Findings from the World Health Organization's (WHO) 15- to 25-year follow-up studies (6) in 18 cohorts around the world yielded similar results. The percentage of persons who showed no psychotic symptoms, except for some eccentricity or symptom residues, was 48% in the incidence group (mean age 41 years) and 54% in the prevalence group (mean age 51 years). The WHO data also showed better outcomes in developing countries than in developed countries.
In our study of 198 persons ages 55 or older with schizophrenia and living in New York City (7), we found that 49% met the Andreasen remission criteria of overall symptoms (mild to no symptoms on nine items of the Positive and Negative Syndrome Scale [PANSS]), whereas 72% of the sample met remission criteria on the three PANSS positive items of hallucinations, delusions, and conceptual disorganization. There were no racial differences in overall remission rates; however, white patients had greater remission rates of positive symptoms than black patients (79% versus 63%). In a San Diego study, there was a significant association between fewer positive symptoms and increased age among persons who had schizophrenia and were between ages 40 and 85 (8). Because virtually all persons in these studies had previously experienced psychotic symptoms, data to support the contention that positive symptoms improve in middle and later life seem compelling.
Do negative symptoms dominate schizophrenia in later life? Negative symptoms can be difficult to distinguish from the confounding effects of depression, medications, institutionalization, and poverty. Newer instruments have made differentiation of negative symptoms more feasible. In the WHO study only 23% of the sample showed prominent negative symptoms, although 48% of persons with continuous illness had prominent negative symptoms (6). In our New York City study of older persons with schizophrenia, 60% of the sample met remission criteria on all seven items of the negative symptom scale of the PANSS. In the San Diego study lower negative symptoms tended to be associated with higher age among persons between ages 40 and 85 with schizophrenia (8).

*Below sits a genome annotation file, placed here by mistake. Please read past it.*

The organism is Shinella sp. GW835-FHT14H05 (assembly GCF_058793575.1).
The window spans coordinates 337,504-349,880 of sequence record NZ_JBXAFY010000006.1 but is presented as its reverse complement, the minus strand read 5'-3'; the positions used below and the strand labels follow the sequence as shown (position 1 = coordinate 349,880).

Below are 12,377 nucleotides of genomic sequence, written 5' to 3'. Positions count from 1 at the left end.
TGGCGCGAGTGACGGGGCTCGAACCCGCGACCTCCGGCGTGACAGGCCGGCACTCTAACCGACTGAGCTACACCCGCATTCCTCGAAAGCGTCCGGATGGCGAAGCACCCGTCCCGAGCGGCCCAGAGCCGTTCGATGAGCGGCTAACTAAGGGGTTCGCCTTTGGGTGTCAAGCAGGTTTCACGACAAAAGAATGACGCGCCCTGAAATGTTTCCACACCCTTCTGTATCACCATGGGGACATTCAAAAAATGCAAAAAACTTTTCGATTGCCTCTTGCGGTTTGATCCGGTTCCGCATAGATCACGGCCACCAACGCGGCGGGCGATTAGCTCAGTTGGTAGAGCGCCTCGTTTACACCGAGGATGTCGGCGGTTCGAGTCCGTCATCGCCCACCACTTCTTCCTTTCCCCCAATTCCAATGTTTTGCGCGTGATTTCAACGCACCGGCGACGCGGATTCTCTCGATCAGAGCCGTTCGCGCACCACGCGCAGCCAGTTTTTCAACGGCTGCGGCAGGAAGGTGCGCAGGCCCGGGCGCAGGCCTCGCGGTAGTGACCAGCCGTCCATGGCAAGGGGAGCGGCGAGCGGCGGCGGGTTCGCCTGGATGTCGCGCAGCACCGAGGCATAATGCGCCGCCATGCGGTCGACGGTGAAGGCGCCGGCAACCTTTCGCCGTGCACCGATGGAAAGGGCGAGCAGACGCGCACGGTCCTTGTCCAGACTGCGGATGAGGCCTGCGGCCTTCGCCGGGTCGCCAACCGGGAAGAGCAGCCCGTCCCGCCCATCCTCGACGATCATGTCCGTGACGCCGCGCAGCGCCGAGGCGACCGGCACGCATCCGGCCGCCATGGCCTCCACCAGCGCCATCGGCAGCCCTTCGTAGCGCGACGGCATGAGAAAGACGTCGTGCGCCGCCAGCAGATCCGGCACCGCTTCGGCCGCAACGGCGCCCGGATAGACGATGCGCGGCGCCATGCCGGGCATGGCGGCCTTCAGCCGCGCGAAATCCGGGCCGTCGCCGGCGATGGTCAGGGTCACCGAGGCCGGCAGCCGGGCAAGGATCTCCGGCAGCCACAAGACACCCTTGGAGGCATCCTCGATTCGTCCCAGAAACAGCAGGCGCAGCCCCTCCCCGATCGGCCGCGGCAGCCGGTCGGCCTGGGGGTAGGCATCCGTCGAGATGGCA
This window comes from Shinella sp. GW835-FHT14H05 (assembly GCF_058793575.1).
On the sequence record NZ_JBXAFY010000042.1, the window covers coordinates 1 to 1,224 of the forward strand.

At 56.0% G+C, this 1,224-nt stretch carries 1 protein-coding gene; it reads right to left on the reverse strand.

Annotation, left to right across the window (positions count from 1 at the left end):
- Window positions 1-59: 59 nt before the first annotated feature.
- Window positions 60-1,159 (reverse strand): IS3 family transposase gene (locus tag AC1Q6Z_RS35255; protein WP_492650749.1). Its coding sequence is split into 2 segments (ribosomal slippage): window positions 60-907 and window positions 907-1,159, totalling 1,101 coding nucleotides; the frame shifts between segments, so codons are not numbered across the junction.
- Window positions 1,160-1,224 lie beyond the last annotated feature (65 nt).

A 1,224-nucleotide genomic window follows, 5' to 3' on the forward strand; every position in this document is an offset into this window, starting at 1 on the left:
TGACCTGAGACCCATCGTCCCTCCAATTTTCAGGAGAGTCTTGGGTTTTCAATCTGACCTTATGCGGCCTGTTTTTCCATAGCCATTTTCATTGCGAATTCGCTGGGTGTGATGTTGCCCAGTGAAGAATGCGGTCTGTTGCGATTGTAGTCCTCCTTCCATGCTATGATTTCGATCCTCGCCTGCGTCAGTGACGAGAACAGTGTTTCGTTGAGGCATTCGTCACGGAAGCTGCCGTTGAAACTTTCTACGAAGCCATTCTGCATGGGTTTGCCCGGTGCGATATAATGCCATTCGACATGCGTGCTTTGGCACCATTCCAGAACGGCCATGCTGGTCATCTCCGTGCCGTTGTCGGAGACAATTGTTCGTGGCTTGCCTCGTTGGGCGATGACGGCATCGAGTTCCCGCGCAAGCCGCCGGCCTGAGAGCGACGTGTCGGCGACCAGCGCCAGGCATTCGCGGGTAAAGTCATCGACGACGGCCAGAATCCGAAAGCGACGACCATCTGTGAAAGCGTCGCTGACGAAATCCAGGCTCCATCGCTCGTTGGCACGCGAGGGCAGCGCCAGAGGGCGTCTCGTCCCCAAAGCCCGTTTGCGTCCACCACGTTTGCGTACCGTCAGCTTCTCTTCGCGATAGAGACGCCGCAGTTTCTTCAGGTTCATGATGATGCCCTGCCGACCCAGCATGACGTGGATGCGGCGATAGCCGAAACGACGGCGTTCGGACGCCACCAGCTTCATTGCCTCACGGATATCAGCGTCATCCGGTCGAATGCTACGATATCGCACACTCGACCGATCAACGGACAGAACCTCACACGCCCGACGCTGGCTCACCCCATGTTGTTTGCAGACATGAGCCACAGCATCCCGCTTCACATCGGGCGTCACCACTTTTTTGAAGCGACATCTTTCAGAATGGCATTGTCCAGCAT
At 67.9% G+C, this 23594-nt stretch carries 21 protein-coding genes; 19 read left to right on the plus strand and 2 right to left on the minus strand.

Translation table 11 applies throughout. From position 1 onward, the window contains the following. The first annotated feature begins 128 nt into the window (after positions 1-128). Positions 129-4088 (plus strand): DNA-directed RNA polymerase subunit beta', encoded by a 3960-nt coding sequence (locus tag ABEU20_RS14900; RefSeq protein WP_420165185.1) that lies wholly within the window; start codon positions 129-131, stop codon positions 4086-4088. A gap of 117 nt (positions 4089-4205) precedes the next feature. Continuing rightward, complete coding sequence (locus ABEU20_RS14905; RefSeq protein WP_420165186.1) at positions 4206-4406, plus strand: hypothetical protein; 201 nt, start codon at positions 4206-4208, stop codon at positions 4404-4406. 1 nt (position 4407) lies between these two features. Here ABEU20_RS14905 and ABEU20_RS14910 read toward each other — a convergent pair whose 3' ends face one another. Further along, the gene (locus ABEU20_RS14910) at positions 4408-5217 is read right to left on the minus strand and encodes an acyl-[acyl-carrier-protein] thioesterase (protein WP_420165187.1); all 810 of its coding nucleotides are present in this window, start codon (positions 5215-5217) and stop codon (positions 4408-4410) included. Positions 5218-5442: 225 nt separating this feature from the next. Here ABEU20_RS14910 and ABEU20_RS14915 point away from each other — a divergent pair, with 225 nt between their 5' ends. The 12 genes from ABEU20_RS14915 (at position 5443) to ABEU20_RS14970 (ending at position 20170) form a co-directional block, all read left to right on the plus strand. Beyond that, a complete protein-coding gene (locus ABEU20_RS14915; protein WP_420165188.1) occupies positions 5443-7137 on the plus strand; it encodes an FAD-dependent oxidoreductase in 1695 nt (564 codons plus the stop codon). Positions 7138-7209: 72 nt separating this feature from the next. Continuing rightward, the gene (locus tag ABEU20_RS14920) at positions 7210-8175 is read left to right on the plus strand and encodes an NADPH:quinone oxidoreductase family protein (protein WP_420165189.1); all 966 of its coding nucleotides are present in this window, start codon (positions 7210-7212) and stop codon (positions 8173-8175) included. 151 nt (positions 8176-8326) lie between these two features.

In the studies of depression among older adults with schizophrenia, prevalence rates of depression ranged from 11% to 75%, depending on the level of severity examined (1,9,10). At all levels, the prevalence among persons with schizophrenia was significantly greater than that of their age peers in the general population. However, depression rates among younger persons with schizophrenia have been found to be similarly high, up to 81% (11). Although depression may not be a core feature of the disorder, it is a common feature, with prevalence rates that remain high throughout the lifespan.